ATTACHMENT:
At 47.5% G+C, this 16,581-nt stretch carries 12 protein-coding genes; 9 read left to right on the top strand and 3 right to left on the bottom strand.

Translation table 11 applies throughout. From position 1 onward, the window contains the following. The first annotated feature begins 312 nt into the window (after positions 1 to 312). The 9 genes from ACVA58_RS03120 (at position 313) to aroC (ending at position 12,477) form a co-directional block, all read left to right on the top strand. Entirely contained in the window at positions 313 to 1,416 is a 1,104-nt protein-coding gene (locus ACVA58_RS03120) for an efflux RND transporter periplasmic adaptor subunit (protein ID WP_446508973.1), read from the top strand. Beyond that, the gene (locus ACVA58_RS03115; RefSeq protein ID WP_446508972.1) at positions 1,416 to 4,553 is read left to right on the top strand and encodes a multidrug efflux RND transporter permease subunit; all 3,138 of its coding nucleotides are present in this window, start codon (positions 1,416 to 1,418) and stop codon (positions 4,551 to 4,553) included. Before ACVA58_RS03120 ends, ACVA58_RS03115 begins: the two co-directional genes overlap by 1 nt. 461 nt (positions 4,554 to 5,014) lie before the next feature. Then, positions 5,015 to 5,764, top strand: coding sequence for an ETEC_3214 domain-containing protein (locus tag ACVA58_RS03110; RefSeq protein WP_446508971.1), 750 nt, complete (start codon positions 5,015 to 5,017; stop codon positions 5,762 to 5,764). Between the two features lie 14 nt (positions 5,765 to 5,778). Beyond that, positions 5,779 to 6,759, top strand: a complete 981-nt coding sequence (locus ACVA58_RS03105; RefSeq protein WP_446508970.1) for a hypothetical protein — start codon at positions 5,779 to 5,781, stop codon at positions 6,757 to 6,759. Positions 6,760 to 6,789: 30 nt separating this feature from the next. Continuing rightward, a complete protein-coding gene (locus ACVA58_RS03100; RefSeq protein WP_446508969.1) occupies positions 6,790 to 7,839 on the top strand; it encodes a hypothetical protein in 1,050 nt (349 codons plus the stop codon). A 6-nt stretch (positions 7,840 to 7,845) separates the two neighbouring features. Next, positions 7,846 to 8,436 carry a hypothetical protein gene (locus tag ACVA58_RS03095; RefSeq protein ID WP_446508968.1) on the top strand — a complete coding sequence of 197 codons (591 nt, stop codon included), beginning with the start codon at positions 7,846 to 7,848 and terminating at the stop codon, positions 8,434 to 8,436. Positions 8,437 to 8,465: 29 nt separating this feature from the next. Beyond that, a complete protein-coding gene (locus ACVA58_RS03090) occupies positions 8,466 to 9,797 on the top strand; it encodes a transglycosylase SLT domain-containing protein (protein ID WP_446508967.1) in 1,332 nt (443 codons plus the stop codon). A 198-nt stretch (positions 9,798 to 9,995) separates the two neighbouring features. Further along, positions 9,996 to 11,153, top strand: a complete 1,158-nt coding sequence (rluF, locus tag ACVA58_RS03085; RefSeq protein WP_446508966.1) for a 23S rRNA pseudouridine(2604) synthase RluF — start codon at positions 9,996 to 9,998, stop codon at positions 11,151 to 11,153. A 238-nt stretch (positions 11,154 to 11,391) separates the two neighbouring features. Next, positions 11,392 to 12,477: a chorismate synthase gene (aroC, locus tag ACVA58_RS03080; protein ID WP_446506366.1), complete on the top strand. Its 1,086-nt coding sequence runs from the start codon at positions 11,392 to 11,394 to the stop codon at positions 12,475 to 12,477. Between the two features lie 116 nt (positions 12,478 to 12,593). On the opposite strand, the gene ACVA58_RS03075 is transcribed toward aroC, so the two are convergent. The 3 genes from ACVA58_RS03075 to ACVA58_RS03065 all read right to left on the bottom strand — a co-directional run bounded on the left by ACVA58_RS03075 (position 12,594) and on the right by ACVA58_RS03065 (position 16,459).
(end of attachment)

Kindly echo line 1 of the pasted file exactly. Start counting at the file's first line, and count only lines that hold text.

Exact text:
At 47.5% G+C, this 16,581-nt stretch carries 12 protein-coding genes; 9 read left to right on the top strand and 3 right to left on the bottom strand.